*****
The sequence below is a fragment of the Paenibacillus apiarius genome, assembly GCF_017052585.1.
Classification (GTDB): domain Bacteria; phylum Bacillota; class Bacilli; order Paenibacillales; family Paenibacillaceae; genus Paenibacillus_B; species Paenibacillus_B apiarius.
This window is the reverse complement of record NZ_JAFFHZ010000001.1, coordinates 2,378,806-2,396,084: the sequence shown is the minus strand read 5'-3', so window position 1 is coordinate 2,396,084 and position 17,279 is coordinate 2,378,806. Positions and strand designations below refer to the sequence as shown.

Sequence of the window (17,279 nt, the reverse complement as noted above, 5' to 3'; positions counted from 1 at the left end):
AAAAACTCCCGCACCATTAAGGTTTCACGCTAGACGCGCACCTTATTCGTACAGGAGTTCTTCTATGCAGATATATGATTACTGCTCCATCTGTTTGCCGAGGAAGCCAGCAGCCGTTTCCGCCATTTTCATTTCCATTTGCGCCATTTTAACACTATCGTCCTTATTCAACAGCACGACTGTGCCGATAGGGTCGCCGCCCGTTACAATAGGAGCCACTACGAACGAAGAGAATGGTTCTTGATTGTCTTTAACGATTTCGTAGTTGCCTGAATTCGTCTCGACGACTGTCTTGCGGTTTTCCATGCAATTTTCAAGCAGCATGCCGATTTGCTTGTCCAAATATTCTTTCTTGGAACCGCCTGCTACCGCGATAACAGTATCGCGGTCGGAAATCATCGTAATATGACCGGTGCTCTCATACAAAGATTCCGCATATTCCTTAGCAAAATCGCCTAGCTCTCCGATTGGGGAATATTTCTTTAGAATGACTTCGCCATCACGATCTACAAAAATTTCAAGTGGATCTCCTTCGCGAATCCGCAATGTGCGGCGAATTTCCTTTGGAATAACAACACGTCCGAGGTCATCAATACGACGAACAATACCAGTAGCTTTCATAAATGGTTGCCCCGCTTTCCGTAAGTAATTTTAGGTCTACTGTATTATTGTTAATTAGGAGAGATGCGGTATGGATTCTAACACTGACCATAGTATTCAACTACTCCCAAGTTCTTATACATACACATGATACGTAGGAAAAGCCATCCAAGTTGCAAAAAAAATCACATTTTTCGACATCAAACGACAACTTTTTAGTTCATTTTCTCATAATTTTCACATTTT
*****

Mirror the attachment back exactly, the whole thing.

The sequence below is a fragment of the Paenibacillus apiarius genome, assembly GCF_017052585.1.
Classification (GTDB): domain Bacteria; phylum Bacillota; class Bacilli; order Paenibacillales; family Paenibacillaceae; genus Paenibacillus_B; species Paenibacillus_B apiarius.
This window is the reverse complement of record NZ_JAFFHZ010000001.1, coordinates 2,378,806-2,396,084: the sequence shown is the minus strand read 5'-3', so window position 1 is coordinate 2,396,084 and position 17,279 is coordinate 2,378,806. Positions and strand designations below refer to the sequence as shown.

Sequence of the window (17,279 nt, the reverse complement as noted above, 5' to 3'; positions counted from 1 at the left end):
AAAAACTCCCGCACCATTAAGGTTTCACGCTAGACGCGCACCTTATTCGTACAGGAGTTCTTCTATGCAGATATATGATTACTGCTCCATCTGTTTGCCGAGGAAGCCAGCAGCCGTTTCCGCCATTTTCATTTCCATTTGCGCCATTTTAACACTATCGTCCTTATTCAACAGCACGACTGTGCCGATAGGGTCGCCGCCCGTTACAATAGGAGCCACTACGAACGAAGAGAATGGTTCTTGATTGTCTTTAACGATTTCGTAGTTGCCTGAATTCGTCTCGACGACTGTCTTGCGGTTTTCCATGCAATTTTCAAGCAGCATGCCGATTTGCTTGTCCAAATATTCTTTCTTGGAACCGCCTGCTACCGCGATAACAGTATCGCGGTCGGAAATCATCGTAATATGACCGGTGCTCTCATACAAAGATTCCGCATATTCCTTAGCAAAATCGCCTAGCTCTCCGATTGGGGAATATTTCTTTAGAATGACTTCGCCATCACGATCTACAAAAATTTCAAGTGGATCTCCTTCGCGAATCCGCAATGTGCGGCGAATTTCCTTTGGAATAACAACACGTCCGAGGTCATCAATACGACGAACAATACCAGTAGCTTTCATAAATGGTTGCCCCGCTTTCCGTAAGTAATTTTAGGTCTACTGTATTATTGTTAATTAGGAGAGATGCGGTATGGATTCTAACACTGACCATAGTATTCAACTACTCCCAAGTTCTTATACATACACATGATACGTAGGAAAAGCCATCCAAGTTGCAAAAAAAATCACATTTTTCGACATCAAACGACAACTTTTTAGTTCATTTTCTCATAATTTTCACATTTT